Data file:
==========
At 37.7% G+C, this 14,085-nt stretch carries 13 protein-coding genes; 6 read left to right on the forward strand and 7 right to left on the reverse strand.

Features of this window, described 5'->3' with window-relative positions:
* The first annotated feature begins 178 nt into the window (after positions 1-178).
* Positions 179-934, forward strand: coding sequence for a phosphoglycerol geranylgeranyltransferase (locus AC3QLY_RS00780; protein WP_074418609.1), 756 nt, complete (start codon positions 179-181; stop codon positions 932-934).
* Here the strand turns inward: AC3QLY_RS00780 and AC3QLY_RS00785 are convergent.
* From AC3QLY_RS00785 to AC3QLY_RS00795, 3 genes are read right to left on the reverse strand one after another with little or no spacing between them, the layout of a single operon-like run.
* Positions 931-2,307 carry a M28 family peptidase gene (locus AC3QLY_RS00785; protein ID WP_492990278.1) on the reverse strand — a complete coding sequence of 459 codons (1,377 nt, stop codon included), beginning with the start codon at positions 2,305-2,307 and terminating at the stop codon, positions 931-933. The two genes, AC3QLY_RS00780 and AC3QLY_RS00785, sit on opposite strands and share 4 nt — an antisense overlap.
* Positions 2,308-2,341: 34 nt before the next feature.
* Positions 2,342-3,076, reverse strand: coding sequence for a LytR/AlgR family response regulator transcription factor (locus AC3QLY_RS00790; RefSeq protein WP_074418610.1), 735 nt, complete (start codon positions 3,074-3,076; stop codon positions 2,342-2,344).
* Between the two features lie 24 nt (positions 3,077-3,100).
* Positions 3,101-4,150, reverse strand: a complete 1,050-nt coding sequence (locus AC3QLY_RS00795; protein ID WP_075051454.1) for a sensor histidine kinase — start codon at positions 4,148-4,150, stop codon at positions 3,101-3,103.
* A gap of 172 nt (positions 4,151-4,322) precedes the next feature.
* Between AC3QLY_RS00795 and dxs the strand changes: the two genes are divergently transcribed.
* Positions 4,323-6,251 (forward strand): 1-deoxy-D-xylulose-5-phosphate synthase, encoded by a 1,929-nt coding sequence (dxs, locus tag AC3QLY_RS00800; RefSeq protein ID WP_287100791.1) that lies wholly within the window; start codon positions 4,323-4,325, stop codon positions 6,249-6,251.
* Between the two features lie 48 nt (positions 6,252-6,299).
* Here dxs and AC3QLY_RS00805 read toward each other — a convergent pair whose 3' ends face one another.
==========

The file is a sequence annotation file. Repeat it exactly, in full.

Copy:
At 37.7% G+C, this 14,085-nt stretch carries 13 protein-coding genes; 6 read left to right on the forward strand and 7 right to left on the reverse strand.

Features of this window, described 5'->3' with window-relative positions:
* The first annotated feature begins 178 nt into the window (after positions 1-178).
* Positions 179-934, forward strand: coding sequence for a phosphoglycerol geranylgeranyltransferase (locus AC3QLY_RS00780; protein WP_074418609.1), 756 nt, complete (start codon positions 179-181; stop codon positions 932-934).
* Here the strand turns inward: AC3QLY_RS00780 and AC3QLY_RS00785 are convergent.
* From AC3QLY_RS00785 to AC3QLY_RS00795, 3 genes are read right to left on the reverse strand one after another with little or no spacing between them, the layout of a single operon-like run.
* Positions 931-2,307 carry a M28 family peptidase gene (locus AC3QLY_RS00785; protein ID WP_492990278.1) on the reverse strand — a complete coding sequence of 459 codons (1,377 nt, stop codon included), beginning with the start codon at positions 2,305-2,307 and terminating at the stop codon, positions 931-933. The two genes, AC3QLY_RS00780 and AC3QLY_RS00785, sit on opposite strands and share 4 nt — an antisense overlap.
* Positions 2,308-2,341: 34 nt before the next feature.
* Positions 2,342-3,076, reverse strand: coding sequence for a LytR/AlgR family response regulator transcription factor (locus AC3QLY_RS00790; RefSeq protein WP_074418610.1), 735 nt, complete (start codon positions 3,074-3,076; stop codon positions 2,342-2,344).
* Between the two features lie 24 nt (positions 3,077-3,100).
* Positions 3,101-4,150, reverse strand: a complete 1,050-nt coding sequence (locus AC3QLY_RS00795; protein ID WP_075051454.1) for a sensor histidine kinase — start codon at positions 4,148-4,150, stop codon at positions 3,101-3,103.
* A gap of 172 nt (positions 4,151-4,322) precedes the next feature.
* Between AC3QLY_RS00795 and dxs the strand changes: the two genes are divergently transcribed.
* Positions 4,323-6,251 (forward strand): 1-deoxy-D-xylulose-5-phosphate synthase, encoded by a 1,929-nt coding sequence (dxs, locus tag AC3QLY_RS00800; RefSeq protein ID WP_287100791.1) that lies wholly within the window; start codon positions 4,323-4,325, stop codon positions 6,249-6,251.
* Between the two features lie 48 nt (positions 6,252-6,299).
* Here dxs and AC3QLY_RS00805 read toward each other — a convergent pair whose 3' ends face one another.